Smokey the Magnificent

Failing the Turing Test since 1986


This morning marked the beginning of this year’s high school exam scrutineering. It’s my third year, and probably my last for a while.

Every year I go into it with good intentions – the work basically being a three-hour leisurely stroll, I figure I can use the time profitably in plotting a novel, composing a sonnet, praying for the nations, revising my times tables or otherwise redeeming each golden minute. But between the heat and monotony and gradually increasing stench rising from the serried ranks of teenage boyhood,  I invariably fall into a hypnotic torpor, shuffling mindlessly up and down like a zombie.

The most intellectually stimulating thing I did today, for example, was read the graffiti on the desks. Most of it was genitalia or genitalia-related discourse, but there were a few which showed evidence of original thought. “RIP draw a fish if you’re bored”, followed by a fish, pleased me greatly. “[Illegible name] Your Black” gave me pause for thought. “Kick Back” was intriguing, as it could be variously interpreted as “chill out, dude, life is short” or “resist The Man’s oppressive regime”. But my favourite was one desk which contained not only a number of swastikas, but “JESUS ISNT REAL” and, somewhat obliquely, “TEXAS”. A perfect axis of teenage rebellion, penned no doubt by an atheist Democrat with genocidal tendencies… y’know, that trope of Kiwi high schools.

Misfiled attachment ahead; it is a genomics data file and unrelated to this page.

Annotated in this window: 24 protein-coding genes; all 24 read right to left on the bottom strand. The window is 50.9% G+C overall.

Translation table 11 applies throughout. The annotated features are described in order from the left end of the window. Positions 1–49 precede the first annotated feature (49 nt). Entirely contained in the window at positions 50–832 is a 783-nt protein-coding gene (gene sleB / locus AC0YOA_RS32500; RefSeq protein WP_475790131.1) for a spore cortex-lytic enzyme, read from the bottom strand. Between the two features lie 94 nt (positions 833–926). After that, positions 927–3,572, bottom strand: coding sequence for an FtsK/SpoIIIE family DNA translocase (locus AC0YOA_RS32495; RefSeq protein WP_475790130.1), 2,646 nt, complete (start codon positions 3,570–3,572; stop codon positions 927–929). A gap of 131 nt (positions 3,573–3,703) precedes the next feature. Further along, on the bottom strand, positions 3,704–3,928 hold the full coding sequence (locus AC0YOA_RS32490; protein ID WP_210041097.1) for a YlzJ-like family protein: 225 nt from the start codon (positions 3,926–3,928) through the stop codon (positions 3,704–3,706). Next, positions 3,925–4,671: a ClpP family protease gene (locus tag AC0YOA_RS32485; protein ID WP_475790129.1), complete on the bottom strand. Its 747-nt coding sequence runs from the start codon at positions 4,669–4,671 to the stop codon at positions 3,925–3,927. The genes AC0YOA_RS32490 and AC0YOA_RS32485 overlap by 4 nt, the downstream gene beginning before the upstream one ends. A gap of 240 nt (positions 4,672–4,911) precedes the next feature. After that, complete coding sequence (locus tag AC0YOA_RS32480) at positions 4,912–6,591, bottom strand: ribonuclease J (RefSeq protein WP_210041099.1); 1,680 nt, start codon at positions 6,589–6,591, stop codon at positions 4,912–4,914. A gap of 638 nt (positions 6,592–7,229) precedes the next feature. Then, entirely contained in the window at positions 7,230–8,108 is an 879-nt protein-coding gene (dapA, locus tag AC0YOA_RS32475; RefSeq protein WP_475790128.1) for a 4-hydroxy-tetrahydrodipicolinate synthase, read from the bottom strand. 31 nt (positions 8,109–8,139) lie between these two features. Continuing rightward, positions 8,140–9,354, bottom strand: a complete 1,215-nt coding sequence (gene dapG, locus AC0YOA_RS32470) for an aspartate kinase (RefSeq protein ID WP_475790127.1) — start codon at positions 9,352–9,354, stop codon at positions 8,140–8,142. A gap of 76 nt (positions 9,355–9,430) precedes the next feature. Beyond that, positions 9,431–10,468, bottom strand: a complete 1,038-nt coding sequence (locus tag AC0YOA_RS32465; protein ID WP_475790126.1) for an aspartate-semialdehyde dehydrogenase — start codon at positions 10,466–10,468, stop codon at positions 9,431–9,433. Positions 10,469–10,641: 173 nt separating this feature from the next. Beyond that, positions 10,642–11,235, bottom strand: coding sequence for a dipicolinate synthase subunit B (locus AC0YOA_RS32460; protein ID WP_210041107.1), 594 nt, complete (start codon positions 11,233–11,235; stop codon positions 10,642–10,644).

Other than this, the amusements were few and far between. We had a moment of excitement when a boy claimed his schoolbag had been stolen, but then he found it. I had to frown down a youth who asked me if he’d spelled something right (he had, but we’re not allowed to tell them that. It was ‘thrust’. How would you even misspell that?) A boy finished his exam and wandered out without permission, leaving his paper unattended on his desk, which necessitated a Special Report. Another boy’s pen ran out and I gave him mine; he kept it, which would have been upsetting, only I’d filched it from the supply room and the clicky bit kept falling off. (Rule 1 of scrutineering: do not bring your good pens from home.) I got called “Miss” a lot. There was cake in the break room. And so the morning passed.